I believe at this point that I have convinced you all that morality did not play a role in that decision. So why did I kill her you may ask? The answer is simple: I did not want her to continue to live. It's actually silly that this question even needs to be asked for the answer is so simple. But why did I not want her to live? Again a silly question. I did not want her to live because I did not like her being alive.

I never knew my father. He left home before I was born. My mother raised me herself. She frequently remarked how, from a young age, I showed very little emotion. She was convinced that I was possessed by the devil. We lived in a rural part of the American south- North Carolina, to be specific. She was religious like so many others in that area. I was not, but I did not dare to tell her or anyone else. I simply kept to myself, not speaking any more than what was necessary to communicate with the other human beings.

My mother, like most individuals, was intellectually inferior. She was incapable of understanding the absurd subjectivity of the world we lived in or how the morality she had been taught had to basis in objective reality. Did this make her a bad person? No, I do not believe that because I believe it is entirely subjective to decide that someone is "good" or "bad." We just exist, "good" and "bad" are just subjective labels that have been created to subdue the intellectually inferior.

Nonetheless, I found my mother's intellectual inferiority to be irritating and exhausting (and she said that I had no emotions). At the age of twelve, I reached a point of maturity where I had realized that I did not need to subject myself to her stupidity if I did not want to. Of course, I knew there would be consequences to picking up that knife and stabbing her in the chest. But sometimes the absurdity of life can be a bit more entertaining if you add a little chaos. Once it was discovered she was dead, I had no idea what was going to happen to me, and the uncertainty was truly exciting. In fact, I miss that uncertainty as my entire life now is scripted for me, with very little variation.

What I will admit was stupid at the time, I will chalk up to simple immaturity. I did not have a plan for how I would live once she had died. Despite being an incredibly stupid woman, she was kind enough to cook my meals and keep the house well-stocked with food. It did not take long to consume what was in the house after she had died. I contemplated eating her body, but it turned out that I was not left alone for long enough to get to that point.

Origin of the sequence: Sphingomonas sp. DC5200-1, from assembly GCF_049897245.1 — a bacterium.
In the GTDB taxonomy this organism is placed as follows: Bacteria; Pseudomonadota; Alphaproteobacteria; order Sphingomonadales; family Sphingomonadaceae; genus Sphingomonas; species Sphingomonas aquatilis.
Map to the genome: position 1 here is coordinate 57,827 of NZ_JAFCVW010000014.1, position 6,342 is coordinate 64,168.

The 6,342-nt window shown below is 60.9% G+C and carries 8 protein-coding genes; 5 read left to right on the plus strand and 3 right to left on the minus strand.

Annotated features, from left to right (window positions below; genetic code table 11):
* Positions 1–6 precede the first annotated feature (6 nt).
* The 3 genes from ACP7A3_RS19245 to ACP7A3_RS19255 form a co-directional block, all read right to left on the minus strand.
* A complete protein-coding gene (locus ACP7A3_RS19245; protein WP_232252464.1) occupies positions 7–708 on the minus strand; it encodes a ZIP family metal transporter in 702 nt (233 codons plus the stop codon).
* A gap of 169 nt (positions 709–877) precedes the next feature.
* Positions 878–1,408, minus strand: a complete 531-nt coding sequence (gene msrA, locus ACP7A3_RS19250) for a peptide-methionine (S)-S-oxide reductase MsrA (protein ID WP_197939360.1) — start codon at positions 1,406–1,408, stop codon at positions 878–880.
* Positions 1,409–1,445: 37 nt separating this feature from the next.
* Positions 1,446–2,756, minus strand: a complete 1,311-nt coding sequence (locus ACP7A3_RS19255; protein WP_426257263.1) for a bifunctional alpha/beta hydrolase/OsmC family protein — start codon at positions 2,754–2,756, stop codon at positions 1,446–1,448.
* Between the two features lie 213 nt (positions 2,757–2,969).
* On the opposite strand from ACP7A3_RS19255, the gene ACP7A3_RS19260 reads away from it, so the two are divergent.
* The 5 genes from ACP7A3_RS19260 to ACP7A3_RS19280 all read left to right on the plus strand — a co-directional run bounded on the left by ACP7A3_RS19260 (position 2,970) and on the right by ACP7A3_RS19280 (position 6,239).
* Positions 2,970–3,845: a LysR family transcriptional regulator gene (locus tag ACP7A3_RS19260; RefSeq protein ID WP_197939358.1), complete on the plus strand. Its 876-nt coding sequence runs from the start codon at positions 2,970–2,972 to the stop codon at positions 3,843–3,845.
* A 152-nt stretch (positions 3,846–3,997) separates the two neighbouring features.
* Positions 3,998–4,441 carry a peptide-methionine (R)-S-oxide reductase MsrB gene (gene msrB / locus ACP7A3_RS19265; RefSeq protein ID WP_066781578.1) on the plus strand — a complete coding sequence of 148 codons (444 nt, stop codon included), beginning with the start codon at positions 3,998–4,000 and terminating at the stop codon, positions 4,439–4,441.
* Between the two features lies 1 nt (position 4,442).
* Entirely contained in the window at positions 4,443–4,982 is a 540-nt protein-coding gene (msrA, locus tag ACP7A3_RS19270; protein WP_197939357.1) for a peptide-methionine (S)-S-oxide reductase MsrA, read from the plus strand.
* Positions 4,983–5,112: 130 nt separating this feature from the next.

You see, this event happened in October. If it had taken place in the Summer, I might have ended up with more time alone with her corpse. However, in the fall when I was absent from school without reason and with my mother incapable of being contacted, it did not take long for the police to do what they call a "wellness check." Two police officers showed up at the house and discovered me with my mother's dead body and I very calmly told them what had happened.

I'm sure you know the rest at this point. I was examined by a psychiatrist and court-ordered into treatment where I have been every since. My official diagnosis is "mixed personality disorder with antisocial, schizotypal, and schizoid traits." That is a longer diagnosis than I'm sure most people here end up with, so I suppose that could be a point of pride.

At one point, I was court-ordered to take medication. I, of course, complied as I had no choice. But it was discovered that the medication (something called "chlorpromazine") did nothing to soften my homicidal tendencies so, even on medication, I have remained involuntarily committed to the Brynn Marr psychiatric hospital in Richlands, North Carolina, where I will stay until I die.

With nothing else to do with my time, I write all of this down with the hope that someone will find it interesting enough to read. Perhaps if enough people read it, I can convince someone that my "philosophy of life" is perfectly logical and that it is not logically consistent to keep me contained. However, what little bit I follow the news has not convinced me that mankind is capable of reaching this revelation. So until then I sit here at Brynn Marr hospital with a pen in my hand. Maybe I will show this writing to my psychiatrist, or the judge who sentenced me. At the very least, they might find it "interesting."